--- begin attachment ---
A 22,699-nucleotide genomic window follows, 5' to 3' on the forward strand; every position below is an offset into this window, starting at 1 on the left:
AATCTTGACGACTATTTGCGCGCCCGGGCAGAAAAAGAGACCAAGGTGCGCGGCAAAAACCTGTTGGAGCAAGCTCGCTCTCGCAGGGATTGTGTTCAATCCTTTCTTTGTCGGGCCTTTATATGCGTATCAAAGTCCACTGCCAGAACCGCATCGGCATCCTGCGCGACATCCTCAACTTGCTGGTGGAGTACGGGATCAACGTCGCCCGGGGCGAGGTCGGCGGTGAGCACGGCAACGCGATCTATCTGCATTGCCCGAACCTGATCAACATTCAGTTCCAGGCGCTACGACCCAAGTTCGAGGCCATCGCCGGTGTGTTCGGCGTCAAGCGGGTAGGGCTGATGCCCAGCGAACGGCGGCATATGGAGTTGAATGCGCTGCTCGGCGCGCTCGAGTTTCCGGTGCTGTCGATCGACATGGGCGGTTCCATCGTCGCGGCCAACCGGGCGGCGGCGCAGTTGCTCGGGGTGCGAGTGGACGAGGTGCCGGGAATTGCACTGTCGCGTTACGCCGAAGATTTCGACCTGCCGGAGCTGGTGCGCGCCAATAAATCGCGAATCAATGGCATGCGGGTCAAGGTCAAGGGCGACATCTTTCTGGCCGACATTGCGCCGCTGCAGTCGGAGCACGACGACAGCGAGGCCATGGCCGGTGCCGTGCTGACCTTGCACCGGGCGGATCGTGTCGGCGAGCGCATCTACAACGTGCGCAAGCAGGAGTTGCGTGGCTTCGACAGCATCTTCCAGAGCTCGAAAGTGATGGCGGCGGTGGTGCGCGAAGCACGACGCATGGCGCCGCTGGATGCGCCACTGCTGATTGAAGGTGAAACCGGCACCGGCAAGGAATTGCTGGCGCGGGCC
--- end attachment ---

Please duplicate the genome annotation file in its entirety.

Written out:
A 22,699-nucleotide genomic window follows, 5' to 3' on the forward strand; every position below is an offset into this window, starting at 1 on the left:
AATCTTGACGACTATTTGCGCGCCCGGGCAGAAAAAGAGACCAAGGTGCGCGGCAAAAACCTGTTGGAGCAAGCTCGCTCTCGCAGGGATTGTGTTCAATCCTTTCTTTGTCGGGCCTTTATATGCGTATCAAAGTCCACTGCCAGAACCGCATCGGCATCCTGCGCGACATCCTCAACTTGCTGGTGGAGTACGGGATCAACGTCGCCCGGGGCGAGGTCGGCGGTGAGCACGGCAACGCGATCTATCTGCATTGCCCGAACCTGATCAACATTCAGTTCCAGGCGCTACGACCCAAGTTCGAGGCCATCGCCGGTGTGTTCGGCGTCAAGCGGGTAGGGCTGATGCCCAGCGAACGGCGGCATATGGAGTTGAATGCGCTGCTCGGCGCGCTCGAGTTTCCGGTGCTGTCGATCGACATGGGCGGTTCCATCGTCGCGGCCAACCGGGCGGCGGCGCAGTTGCTCGGGGTGCGAGTGGACGAGGTGCCGGGAATTGCACTGTCGCGTTACGCCGAAGATTTCGACCTGCCGGAGCTGGTGCGCGCCAATAAATCGCGAATCAATGGCATGCGGGTCAAGGTCAAGGGCGACATCTTTCTGGCCGACATTGCGCCGCTGCAGTCGGAGCACGACGACAGCGAGGCCATGGCCGGTGCCGTGCTGACCTTGCACCGGGCGGATCGTGTCGGCGAGCGCATCTACAACGTGCGCAAGCAGGAGTTGCGTGGCTTCGACAGCATCTTCCAGAGCTCGAAAGTGATGGCGGCGGTGGTGCGCGAAGCACGACGCATGGCGCCGCTGGATGCGCCACTGCTGATTGAAGGTGAAACCGGCACCGGCAAGGAATTGCTGGCGCGGGCC